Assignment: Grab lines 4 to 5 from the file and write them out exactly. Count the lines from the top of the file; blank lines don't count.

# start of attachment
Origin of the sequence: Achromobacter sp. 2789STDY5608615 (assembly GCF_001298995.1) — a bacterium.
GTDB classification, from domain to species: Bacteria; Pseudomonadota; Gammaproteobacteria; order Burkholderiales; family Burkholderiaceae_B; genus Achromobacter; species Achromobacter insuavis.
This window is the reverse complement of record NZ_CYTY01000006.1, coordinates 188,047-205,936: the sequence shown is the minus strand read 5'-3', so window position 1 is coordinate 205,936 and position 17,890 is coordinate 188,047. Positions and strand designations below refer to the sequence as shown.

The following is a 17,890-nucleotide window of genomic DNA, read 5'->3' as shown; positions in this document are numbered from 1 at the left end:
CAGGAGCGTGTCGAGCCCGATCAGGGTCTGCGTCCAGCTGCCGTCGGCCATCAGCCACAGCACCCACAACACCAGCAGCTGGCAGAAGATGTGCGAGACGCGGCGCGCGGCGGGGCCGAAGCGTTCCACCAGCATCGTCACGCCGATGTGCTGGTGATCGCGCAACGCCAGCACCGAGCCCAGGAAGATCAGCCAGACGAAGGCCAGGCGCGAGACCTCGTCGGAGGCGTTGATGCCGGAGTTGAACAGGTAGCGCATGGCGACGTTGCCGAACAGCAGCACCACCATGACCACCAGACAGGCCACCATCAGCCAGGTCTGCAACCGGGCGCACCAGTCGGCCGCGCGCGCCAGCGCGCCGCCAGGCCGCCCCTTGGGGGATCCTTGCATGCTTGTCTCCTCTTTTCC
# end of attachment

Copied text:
The following is a 17,890-nucleotide window of genomic DNA, read 5'->3' as shown; positions in this document are numbered from 1 at the left end:
CAGGAGCGTGTCGAGCCCGATCAGGGTCTGCGTCCAGCTGCCGTCGGCCATCAGCCACAGCACCCACAACACCAGCAGCTGGCAGAAGATGTGCGAGACGCGGCGCGCGGCGGGGCCGAAGCGTTCCACCAGCATCGTCACGCCGATGTGCTGGTGATCGCGCAACGCCAGCACCGAGCCCAGGAAGATCAGCCAGACGAAGGCCAGGCGCGAGACCTCGTCGGAGGCGTTGATGCCGGAGTTGAACAGGTAGCGCATGGCGACGTTGCCGAACAGCAGCACCACCATGACCACCAGACAGGCCACCATCAGCCAGGTCTGCAACCGGGCGCACCAGTCGGCCGCGCGCGCCAGCGCGCCGCCAGGCCGCCCCTTGGGGGATCCTTGCATGCTTGTCTCCTCTTTTCC